Pandemic sees an increase in senior isolation and loneliness

·4 min read

One thing we know about seniors is that they love to chat. Socializing never requires many resources or planning, but with COVID-19 even that has become a rare commodity.

The pandemic has many senior citizens feeling isolated and lonely. Many feel forced to stay in and away from people because they are one of the most susceptible groups to suffer complications from COVID-19.

Eileen Bragg, 81, resident at the Golden Age Manor, said she passes the time by doing puzzles, watching TV, or talking a walk through the halls of the manor to keep her mind off of what she cannot do because of lockdown restrictions.

“I have a vehicle, I can go out if I like and go for a drive but, what’s the point of that? Especially now, I won’t go it’s too cold so the only time I go anywhere is I will go to the store and then I’ll go and get a few groceries.”

Bragg said feelings of isolation did not creep up until the pandemic. She said the lack of freedom even in the home has left her feeling lonely sometimes. However, Bragg said she is one of the lucky ones because her family calls often but that others are having a much harder time making it through the strict restrictions.

Bragg said she misses meeting her friends in the common room for coffee.

“It’s really sad and I’m sure it’s taken years off people’s lives just not seeing people,” Bragg said. “You can see them but it’s not the same as sitting down with a cup of coffee with them and having a chat.”

Bragg said she decided to start calling people from church and other friends to check in on them.

Due to the increased isolation, many programs are popping up like the Social Engagement project.

Kenora District Homes Community Support Services and Riverside Health Care Community Support Services along with other partners has come together to implement the new Social Engagement project. The project was announced at the beginning of February.

Brenda Wood, manager of Riverside Community Support Services, said they decided to partner with Kenora to better service everyone in the Kenora/ Rainy River District as there is a large geographic area to cover.

Wood added that some residents live in remote areas and have not been able to see their families because of the lockdowns.

“[The project] was mainly brought on because of the increased isolation. We just got more used to seeing the need now after going through this really trying, different year,” Wood said. “It’s been a year for innovations and adapting to getting help to people that need it in a different way. It’s been a real learning curve for sure.”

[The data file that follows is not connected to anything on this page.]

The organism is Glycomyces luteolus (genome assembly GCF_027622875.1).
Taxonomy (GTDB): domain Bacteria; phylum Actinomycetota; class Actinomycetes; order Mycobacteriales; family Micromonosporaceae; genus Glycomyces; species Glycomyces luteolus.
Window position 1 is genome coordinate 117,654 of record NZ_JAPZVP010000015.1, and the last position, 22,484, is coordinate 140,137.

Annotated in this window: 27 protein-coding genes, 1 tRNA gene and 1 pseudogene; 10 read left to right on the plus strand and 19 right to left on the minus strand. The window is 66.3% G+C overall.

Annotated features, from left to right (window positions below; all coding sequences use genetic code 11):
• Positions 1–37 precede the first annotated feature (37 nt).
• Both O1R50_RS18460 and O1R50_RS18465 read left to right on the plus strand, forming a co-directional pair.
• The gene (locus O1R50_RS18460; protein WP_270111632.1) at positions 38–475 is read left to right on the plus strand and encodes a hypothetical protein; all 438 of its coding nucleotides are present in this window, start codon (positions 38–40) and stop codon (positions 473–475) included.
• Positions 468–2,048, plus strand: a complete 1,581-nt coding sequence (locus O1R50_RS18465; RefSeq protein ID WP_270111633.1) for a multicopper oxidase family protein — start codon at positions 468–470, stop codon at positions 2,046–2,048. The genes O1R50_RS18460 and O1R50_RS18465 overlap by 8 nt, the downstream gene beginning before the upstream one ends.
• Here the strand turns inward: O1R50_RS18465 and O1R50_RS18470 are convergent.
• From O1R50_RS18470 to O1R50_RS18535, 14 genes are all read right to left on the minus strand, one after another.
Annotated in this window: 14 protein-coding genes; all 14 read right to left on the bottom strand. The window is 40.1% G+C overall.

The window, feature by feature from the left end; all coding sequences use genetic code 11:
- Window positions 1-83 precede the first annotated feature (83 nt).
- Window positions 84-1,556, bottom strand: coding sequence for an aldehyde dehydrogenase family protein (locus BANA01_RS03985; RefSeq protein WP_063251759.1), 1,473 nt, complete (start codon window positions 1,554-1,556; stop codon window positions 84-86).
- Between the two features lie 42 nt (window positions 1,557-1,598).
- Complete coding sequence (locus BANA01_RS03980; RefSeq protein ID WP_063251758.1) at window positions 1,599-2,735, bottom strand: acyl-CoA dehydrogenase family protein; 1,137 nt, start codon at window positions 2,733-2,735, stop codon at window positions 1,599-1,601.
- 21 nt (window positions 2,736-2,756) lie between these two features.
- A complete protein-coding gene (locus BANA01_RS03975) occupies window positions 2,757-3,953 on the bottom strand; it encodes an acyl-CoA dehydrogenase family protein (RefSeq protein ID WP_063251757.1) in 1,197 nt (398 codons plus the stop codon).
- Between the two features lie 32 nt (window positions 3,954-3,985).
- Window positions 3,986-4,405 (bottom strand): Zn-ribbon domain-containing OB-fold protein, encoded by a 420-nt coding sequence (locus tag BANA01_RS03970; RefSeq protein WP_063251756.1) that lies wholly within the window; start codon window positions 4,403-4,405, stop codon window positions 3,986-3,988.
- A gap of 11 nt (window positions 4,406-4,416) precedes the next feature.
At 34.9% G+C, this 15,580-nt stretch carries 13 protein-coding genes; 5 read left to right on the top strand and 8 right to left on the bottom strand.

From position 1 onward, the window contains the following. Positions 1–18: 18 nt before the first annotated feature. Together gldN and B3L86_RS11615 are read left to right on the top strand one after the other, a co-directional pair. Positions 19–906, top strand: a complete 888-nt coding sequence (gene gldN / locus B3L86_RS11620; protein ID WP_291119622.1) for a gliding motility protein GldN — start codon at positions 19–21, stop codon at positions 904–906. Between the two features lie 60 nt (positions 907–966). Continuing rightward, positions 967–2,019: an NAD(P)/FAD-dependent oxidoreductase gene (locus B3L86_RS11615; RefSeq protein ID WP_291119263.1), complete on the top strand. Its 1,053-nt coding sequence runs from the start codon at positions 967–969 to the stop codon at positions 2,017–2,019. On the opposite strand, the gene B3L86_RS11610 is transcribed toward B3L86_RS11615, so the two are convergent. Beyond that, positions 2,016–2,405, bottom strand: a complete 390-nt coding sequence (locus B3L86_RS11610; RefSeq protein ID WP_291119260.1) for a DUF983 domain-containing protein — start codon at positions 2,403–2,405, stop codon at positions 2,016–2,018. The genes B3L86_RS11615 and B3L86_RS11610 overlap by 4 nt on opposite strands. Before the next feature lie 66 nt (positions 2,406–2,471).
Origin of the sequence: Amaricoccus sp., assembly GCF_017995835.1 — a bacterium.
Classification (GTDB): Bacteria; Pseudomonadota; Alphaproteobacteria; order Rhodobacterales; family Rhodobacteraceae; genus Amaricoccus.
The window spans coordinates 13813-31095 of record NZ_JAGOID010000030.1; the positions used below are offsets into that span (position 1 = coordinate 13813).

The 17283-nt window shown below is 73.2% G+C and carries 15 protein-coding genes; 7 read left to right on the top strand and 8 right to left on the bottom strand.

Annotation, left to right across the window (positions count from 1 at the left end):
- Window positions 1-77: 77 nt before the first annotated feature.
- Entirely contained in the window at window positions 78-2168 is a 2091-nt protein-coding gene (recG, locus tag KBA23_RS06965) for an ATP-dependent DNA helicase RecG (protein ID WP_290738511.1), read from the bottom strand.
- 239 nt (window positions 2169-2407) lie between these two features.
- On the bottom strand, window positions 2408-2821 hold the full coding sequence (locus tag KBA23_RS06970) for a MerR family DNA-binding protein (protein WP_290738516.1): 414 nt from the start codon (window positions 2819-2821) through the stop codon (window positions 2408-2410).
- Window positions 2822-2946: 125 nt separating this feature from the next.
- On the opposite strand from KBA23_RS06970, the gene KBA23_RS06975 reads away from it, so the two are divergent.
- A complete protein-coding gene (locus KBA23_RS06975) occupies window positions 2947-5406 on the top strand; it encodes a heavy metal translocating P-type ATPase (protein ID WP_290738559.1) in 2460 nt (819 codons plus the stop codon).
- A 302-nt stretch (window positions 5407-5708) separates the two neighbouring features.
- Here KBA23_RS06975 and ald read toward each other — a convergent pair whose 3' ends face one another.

The services offered through the project include friendly check-ins, security checks and access to resources such as Meals on Wheels, groceries and other services to support seniors such as Canadian Mental Health or older adult programs. Services will be offered by phone or video depending on the individual’s preference and accessibility.

Bragg said she always appreciates a call.

“I think it’s a good program to get into because it’s just nice to hear another person talk and hear another voice and hear what they’re doing,” Bragg said.

Nicole Egan, Community Support Services supervisor in the Rainy River District said seniors can’t do their weekly trip to the grocery store or run an errand and are therefore at home which is affecting their health and wellbeing.

Cindy Noble, manager of the Sister Kennedy Centre, said she has also noticed the effect the pandemic has on seniors’ mental health.

“I’ve heard other people say ‘oh we really noticed declines, she’s more forgetful,’ Noble said. “Even people that you think were in really good shape last March are not doing so well right now.”

Noble said she thinks the community is finally realising that “we need the interaction more than just leaving people on their own.”

Noble said before the pandemic the Sister Kennedy Centre would see about 300 people a week. There were areas to play cards, have coffee, exercise and play pool.

“The more things we have for the seniors to do, the better,” Noble said.

Noble said they are looking into offering programs online over Zoom. She said this will be discussion at their board meeting in the middle of February.

Natali Trivuncic, Local Journalism Initiative Reporter, Fort Frances Times